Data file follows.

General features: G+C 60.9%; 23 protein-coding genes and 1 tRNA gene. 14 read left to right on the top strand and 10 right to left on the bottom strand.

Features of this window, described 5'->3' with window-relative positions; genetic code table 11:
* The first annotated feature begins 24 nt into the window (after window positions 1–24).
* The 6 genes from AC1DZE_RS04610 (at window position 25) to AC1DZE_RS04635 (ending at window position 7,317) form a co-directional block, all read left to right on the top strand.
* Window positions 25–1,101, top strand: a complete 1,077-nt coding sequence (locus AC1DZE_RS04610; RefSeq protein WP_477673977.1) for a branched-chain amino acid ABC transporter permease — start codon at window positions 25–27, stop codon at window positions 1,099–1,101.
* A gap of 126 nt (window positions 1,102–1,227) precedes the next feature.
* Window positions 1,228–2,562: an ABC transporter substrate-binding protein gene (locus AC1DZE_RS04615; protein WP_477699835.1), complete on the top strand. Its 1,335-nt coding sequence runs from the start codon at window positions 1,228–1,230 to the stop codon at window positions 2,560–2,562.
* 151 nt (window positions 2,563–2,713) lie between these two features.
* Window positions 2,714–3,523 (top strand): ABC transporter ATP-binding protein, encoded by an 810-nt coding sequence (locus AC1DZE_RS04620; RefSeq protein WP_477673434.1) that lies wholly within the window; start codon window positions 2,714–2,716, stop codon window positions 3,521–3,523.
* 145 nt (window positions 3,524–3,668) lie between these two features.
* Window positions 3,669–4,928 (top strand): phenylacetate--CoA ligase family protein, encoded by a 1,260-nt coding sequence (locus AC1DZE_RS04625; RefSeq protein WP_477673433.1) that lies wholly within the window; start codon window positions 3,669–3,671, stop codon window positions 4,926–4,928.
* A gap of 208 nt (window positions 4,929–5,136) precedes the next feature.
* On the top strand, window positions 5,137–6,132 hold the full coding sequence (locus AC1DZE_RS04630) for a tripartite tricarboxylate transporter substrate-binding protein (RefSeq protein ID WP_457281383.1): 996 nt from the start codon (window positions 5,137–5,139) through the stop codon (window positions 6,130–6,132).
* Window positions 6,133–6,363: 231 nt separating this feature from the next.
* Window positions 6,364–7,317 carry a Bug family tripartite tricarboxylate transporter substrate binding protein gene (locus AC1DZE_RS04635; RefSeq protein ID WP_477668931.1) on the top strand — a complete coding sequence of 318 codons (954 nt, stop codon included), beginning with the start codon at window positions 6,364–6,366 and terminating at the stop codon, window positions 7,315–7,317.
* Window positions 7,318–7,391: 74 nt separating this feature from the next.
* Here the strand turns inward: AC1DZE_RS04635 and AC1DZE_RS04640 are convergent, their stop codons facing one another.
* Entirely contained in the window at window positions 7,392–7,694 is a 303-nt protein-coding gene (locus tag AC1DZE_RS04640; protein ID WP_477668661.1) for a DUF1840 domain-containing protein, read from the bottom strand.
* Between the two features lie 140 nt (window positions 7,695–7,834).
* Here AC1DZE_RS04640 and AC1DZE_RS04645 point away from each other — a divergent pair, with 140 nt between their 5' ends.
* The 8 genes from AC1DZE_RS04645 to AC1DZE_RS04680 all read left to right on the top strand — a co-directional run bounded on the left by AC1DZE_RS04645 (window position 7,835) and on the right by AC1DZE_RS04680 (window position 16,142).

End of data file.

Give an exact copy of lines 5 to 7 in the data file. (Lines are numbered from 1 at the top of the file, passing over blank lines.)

* Window positions 25–1,101, top strand: a complete 1,077-nt coding sequence (locus AC1DZE_RS04610; RefSeq protein WP_477673977.1) for a branched-chain amino acid ABC transporter permease — start codon at window positions 25–27, stop codon at window positions 1,099–1,101.
* A gap of 126 nt (window positions 1,102–1,227) precedes the next feature.
* Window positions 1,228–2,562: an ABC transporter substrate-binding protein gene (locus AC1DZE_RS04615; protein WP_477699835.1), complete on the top strand. Its 1,335-nt coding sequence runs from the start codon at window positions 1,228–1,230 to the stop codon at window positions 2,560–2,562.